Tilda Swinton (Mason) also offers a quite interesting display, Octavia Spencer (Tanya) is fascinating, while the legend Ed Harris (Wilford) takes his short but effective screentime to prove how gifted he is, especially concerning plot exposition. He’s always able to be captivating by merely opening his mouth. Marco Beltrami’s score is riveting and memorable. The editing (Steve M. Choe, Changju Kim) is not only seamless, but it definitely helps the viewer better understand the story. Finally, the production and set design are impeccable, offering the “one-location”, claustrophobic vibe that a train unavoidably has.
My only major issue involves the ending. It’s quite impactful but also underwhelming and morally divisive. A particular decision that affects everyone in the train (basically, the entire Humanity) doesn’t quite convince me that it’s the best conclusion. It sort of diminishes some of the characters’ efforts to get where they do, as well as the story’s initial purpose. On one hand, it’s an ending that raises a few questions in a movie that does a terrific job in explaining every little detail until this last moment. On the other hand, the train is far from giving a fair life to everyone…
In the end, Snowpiercer is not only one of 2014’s best films but also one of the best of the respective decade. With a brilliant screenplay, Bong Joon-ho delivers an extremely complex narrative, filled with emotionally shocking character development, and featuring excellent stunt work. The underlying theme of how Humanity is controlled by how its society works (from politics to religion to education) cleverly accompanies the already twistful story. Snowpiercer is a phenomenal lesson in “exposition”, and the definition of “every shot matters”. Boasting jaw-dropping performances from everyone, especially from Chris Evans, every dialogue is remarkably captivating, packed with mind-blowing revelations, and an unbelievable effort in explaining every little detail regarding the train’s functionality. This would undoubtedly be at the top of the decade’s best movies if not for a morally divisive and somewhat underwhelming/questionable ending. Technically, an addictive score, amazing editing, and impressive production/set design put the final stamp of quality in a brightly original, unique piece of cinema.
Original IP Post-Apocalyptia as well as the 21st century can possibly dish it out.
_Final rating:★★★★ – Very strong appeal. A personal favourite._
Dark social science fiction
Snowpiercer was a surprise to me. I thought it would be just another “social commentary” dystopian film trying to ride the coattails of The Hunger Games craze. Instead what I ended up getting was one of the best post-apocalyptic films I’ve ever seen. A smooth roller coaster of action and quiet, dark dialogue.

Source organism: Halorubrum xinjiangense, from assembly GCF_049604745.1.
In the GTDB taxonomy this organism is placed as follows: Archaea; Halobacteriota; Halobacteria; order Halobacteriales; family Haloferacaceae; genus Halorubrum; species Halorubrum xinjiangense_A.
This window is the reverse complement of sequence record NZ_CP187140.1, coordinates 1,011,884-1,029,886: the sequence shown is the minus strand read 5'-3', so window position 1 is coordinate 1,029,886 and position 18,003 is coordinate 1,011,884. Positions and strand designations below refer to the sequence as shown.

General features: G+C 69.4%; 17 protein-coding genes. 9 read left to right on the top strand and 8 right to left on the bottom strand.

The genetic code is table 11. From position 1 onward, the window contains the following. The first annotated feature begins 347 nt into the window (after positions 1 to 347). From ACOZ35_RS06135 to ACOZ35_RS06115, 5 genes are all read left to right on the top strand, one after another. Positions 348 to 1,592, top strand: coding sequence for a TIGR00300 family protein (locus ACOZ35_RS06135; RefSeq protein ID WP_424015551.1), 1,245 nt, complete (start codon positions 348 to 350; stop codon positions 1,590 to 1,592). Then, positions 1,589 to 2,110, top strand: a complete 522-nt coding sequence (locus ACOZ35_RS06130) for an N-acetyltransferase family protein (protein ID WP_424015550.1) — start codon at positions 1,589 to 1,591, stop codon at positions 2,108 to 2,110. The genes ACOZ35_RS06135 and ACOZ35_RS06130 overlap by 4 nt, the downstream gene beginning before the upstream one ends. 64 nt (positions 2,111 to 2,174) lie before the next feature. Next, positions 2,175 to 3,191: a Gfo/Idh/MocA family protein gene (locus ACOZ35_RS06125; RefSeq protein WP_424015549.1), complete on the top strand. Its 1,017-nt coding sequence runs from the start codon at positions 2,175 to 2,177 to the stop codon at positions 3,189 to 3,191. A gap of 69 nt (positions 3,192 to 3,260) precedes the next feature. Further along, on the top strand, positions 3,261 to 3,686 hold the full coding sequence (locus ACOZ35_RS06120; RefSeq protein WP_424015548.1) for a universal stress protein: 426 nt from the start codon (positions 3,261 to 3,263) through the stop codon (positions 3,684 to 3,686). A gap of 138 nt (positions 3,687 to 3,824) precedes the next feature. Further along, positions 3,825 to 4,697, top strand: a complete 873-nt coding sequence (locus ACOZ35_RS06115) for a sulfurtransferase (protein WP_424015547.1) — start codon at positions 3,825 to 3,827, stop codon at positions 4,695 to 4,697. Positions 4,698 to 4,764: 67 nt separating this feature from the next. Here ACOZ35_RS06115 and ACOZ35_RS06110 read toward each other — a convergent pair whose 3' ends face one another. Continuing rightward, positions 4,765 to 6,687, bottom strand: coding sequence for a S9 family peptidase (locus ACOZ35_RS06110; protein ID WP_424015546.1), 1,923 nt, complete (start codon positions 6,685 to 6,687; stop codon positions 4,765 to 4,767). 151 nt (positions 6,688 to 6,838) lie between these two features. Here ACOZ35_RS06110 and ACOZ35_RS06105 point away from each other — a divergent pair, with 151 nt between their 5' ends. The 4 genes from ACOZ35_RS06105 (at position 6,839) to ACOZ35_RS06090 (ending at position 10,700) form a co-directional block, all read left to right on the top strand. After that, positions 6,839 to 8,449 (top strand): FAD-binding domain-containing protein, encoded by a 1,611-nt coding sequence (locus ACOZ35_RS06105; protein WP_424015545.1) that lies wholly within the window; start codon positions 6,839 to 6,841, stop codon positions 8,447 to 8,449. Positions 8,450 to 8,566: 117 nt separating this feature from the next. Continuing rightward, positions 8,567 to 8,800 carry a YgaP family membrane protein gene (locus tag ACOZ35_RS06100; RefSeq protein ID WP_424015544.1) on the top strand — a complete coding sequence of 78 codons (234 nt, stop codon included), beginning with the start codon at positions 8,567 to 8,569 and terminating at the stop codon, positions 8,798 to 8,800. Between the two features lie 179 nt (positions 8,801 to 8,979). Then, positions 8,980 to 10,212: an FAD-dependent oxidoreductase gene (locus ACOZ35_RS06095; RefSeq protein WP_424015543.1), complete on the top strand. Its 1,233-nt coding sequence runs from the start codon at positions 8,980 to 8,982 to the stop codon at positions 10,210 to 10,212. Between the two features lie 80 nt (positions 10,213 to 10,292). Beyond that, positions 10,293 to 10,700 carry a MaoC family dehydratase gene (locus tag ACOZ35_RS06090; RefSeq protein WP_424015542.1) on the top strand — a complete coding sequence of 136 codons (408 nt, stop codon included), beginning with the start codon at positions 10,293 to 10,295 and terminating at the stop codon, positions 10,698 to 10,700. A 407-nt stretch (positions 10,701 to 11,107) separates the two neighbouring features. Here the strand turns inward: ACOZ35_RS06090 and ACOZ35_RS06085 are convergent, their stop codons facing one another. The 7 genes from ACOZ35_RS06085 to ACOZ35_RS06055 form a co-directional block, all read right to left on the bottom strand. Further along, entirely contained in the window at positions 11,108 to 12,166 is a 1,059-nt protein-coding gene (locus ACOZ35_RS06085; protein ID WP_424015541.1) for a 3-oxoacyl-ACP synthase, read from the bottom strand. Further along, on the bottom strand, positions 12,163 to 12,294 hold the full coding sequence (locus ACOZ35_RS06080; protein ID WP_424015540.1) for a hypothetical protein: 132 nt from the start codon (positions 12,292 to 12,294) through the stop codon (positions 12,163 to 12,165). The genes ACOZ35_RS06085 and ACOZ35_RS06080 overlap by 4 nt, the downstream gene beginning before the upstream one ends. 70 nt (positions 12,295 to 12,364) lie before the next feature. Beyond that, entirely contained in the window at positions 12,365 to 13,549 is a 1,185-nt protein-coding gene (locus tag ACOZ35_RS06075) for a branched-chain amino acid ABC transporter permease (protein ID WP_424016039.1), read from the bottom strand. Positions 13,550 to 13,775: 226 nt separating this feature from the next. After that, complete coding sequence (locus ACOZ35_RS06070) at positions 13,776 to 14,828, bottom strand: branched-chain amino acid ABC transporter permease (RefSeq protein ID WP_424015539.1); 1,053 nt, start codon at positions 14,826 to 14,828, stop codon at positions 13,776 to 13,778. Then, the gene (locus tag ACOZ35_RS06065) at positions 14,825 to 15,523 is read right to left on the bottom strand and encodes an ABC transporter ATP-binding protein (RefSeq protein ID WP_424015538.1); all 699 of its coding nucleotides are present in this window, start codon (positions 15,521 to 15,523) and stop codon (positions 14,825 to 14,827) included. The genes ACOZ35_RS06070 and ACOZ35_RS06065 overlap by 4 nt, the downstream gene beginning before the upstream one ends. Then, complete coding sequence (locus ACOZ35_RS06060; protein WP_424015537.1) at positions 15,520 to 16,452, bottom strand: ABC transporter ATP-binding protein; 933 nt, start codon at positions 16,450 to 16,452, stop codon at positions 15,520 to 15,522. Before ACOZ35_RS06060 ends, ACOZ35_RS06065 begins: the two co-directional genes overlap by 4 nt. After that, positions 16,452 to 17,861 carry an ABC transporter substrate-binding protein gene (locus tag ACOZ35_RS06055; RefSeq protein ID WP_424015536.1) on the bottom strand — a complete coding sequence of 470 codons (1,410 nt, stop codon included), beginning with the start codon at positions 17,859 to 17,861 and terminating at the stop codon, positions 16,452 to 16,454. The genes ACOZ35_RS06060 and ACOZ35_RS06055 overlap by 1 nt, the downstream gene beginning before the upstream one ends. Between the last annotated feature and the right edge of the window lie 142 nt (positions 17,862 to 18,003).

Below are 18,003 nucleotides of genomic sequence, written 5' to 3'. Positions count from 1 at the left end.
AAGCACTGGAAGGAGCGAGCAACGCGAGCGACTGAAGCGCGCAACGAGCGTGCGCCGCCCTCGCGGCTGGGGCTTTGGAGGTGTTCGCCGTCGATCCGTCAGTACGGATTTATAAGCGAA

And don’t get me wrong, it is another “social commentary” dystopian film, and yes, perhaps it’s riding The Hunger Games craze just a little bit. But, when that riding ends up producing a film of this quality, is it a bad thing? And it’s not like The Hunger Games invented the idea of alternative future where the poor are trying to usurp the rich people that are controlling them from their towers of ivory. These are both just variations of Orwell’s 1984, which draws heavily from the age old tale of the underdog, David versus Goliath.
It’s the execution of an idea that makes or breaks a film and here that execution is nigh flawless. Everything from the design of the train to the A-list cast of actors to the storyline that keeps up the relentless pace, but still has time to reflect on the motives, histories and moods of the characters.
Snowpiercer is simplistic art. It doesn’t try to win you over with limitless of details, high explosives or flashiness. Rather it takes a central idea and fills it with as much quality as possible. Highly recommended for all fans of science fiction out there.
Can I just say… what?
There’s a lot going for this movie, stunning cinematography, amazing set design, and a great premise. But, it all just demands the question, what? There’s a lot going on and it doesn’t always make sense. The acting is pretty good, the characters are well cast and have depth. But there’s just too much going on and there’s just not enough reason behind it.
Original Language ko
Runtime 2 hr 6 min (126 min)
Genre Action, Sci-Fi, Thriller
Director Bong Joon Ho
Writer Jacques Lob, Benjamin Legrand, Jean-Marc Rochette
Actors Chris Evans, Jamie Bell, Tilda Swinton
Country South Korea, Czech Republic
Awards 34 wins & 105 nominations
Production Company N/A
Sound Mix Dolby Digital
Aspect Ratio 1.85 : 1
Camera Arricam LT, Zeiss Master Prime and Angenieux Optimo Lenses, Arricam ST, Zeiss Master Prime and Angenieux Optimo Lenses, Arriflex 435 Advanced, Zeiss Master Prime and Angenieux Optimo Lenses
Film Length N/A
Negative Format 35 mm (Kodak Vision3 250D 5207, Vision3 500T 5219)
Cinematographic Process Digital Intermediate (master format), Super 35 (3-perf) (source format)
Printed Film Format 35 mm (spherical) (Kodak Vision Premier 2393), D-Cinema, DCP Digital Cinema Package